Now you see the headline fiscal deficit, now you don't:
So, in case you missed it, the IMF released an excellent, pithy staff note on 'Accounting Devices and Fiscal Illusions' this week – all about book-cooking of sovereign debt stats.

It touches on almost any accounting trick you can think of, where the effect is that 'this year's reported deficit is reduced, but only at the expense of future deficits,' as the IMF note says. 'The result is that the reported deficit loses some of its accuracy as a fiscal indicator,' it drily adds.

Anyway, the paper covers 'hidden borrowing', such as Greece's now-infamous swaps; 'disinvestment', such as Greece's now-infamous off-balance sheet revenue securitisation vehicles; and 'disappearing government', such as Greece's now-infamous state transport companies, which have since re-appeared on the orders of Eurostat.

Not all Greece, though. Under 'disappearing government' (or disappearing banking crisis liabilities, more like) the paper also name-checks state-owned UK lenders, the Irish bad bank, and the big daddy of them all, 'The United States does not recognize as its own the assets and liabilities of Fannie Mae and Freddie Mac.' It also includes things which we suspect might be the fiscal-illusory wave of the future, such as sovereign lease finance...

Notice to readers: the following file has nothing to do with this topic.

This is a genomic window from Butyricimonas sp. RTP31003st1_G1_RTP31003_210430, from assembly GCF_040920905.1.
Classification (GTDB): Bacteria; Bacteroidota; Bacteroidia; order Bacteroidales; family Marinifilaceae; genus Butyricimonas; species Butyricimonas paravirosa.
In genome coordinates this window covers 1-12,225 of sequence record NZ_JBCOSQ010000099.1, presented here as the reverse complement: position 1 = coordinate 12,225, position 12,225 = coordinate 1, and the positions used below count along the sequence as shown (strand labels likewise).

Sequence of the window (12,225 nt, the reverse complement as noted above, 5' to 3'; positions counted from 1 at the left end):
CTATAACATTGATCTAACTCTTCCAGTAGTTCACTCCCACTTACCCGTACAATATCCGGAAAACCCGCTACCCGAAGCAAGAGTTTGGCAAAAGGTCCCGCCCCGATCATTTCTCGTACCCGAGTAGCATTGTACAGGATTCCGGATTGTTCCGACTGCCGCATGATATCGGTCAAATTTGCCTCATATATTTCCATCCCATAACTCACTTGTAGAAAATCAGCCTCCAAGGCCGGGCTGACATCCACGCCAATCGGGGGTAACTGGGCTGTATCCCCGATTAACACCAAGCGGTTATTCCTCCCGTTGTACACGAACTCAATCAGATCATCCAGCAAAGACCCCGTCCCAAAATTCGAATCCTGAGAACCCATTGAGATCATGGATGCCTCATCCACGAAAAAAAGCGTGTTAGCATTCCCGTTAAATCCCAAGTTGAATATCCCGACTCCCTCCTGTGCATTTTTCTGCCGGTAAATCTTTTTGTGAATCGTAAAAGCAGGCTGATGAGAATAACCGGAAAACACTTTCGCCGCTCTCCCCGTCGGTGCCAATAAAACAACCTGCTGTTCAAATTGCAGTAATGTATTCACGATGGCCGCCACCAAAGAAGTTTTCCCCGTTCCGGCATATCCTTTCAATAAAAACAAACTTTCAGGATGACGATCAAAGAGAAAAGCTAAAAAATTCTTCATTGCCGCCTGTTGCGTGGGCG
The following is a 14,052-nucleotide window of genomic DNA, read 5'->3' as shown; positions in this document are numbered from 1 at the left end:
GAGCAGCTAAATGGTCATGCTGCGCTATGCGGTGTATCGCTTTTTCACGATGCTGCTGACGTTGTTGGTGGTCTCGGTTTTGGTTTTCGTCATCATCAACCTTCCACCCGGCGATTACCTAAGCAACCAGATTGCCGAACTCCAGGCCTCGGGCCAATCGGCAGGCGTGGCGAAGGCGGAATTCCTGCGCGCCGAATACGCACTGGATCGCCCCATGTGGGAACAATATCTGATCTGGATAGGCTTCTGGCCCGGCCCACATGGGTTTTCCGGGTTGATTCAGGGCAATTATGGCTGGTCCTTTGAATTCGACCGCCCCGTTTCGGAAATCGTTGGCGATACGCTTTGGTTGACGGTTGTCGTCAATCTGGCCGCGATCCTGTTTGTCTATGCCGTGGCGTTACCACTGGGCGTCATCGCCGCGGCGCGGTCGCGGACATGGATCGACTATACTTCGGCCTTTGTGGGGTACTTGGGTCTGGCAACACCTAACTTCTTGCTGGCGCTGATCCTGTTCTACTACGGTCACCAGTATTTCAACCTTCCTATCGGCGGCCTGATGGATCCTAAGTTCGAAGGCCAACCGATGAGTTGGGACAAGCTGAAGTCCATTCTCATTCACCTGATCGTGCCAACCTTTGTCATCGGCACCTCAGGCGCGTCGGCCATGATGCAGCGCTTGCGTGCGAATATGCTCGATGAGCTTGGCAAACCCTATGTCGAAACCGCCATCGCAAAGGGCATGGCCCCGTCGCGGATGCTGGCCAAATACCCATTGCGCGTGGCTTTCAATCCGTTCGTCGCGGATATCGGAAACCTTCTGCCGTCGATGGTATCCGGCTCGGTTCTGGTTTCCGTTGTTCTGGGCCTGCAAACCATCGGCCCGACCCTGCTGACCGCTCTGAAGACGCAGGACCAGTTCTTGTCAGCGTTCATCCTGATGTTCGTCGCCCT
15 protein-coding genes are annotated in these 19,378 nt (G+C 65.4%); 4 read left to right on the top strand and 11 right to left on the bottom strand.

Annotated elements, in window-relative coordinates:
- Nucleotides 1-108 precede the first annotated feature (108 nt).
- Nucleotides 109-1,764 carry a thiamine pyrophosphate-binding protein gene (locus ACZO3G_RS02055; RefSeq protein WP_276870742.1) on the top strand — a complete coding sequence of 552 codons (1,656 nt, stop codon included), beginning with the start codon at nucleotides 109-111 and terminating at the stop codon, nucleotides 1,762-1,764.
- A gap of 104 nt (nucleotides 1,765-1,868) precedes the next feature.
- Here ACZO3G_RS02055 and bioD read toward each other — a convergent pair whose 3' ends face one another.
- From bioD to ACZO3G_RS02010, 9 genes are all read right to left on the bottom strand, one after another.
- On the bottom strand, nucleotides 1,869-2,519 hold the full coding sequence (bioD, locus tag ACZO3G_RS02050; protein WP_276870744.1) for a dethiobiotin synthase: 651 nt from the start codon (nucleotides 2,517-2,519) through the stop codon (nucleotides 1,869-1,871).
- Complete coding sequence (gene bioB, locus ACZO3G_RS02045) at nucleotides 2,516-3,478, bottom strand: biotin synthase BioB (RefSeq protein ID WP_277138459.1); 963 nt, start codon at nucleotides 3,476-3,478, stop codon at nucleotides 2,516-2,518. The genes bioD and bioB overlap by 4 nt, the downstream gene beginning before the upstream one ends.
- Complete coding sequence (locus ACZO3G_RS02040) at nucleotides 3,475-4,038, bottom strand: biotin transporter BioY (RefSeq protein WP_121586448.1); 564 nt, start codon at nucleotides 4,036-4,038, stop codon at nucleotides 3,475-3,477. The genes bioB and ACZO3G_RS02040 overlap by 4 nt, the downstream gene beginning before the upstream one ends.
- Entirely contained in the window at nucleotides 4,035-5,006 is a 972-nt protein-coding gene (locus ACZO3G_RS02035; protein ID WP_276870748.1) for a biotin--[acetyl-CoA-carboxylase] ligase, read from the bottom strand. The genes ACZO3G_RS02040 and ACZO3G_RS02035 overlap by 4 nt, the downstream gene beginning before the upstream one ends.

consumer facing products and institutional products

cf. institutional money and shadow banking:
What the trends of the last few years show is that the minuscule yield certain investors would get by putting cash in money market funds, was deemed less valuable than the government guarantee that backs non-interest bearing accounts.

Absolute safety over meagre yield.

And the investors who made the switch from MMFs to these insured accounts are, we suspect, similar to those who represent the constant demand for safe assets that Gary Gorton's recent preliminary paper described.

In other words, these are investors looking for short-term savings vehicles only if those vehicles are either buying safe assets directly or lending against safe assets as collateral. This is money that would rather be in the shadow banking system.
bernanke sez: "[R]ather than being some ad hoc and unprecedented set of actions... the Fed's response was very much in keeping with the historic role of central banks, which is to provide lender of last resort facilities in order to calm a panic. And what was different about this crisis was that the institutional structure was different. It wasn't banks and depositors. It was broker-dealers and repo markets. It was money market funds and commercial paper but the basic idea providing short-term liquidity in order to stem a panic was very much what [Walter] Bagehot envisioned when he wrote Lombard Street in 1873..."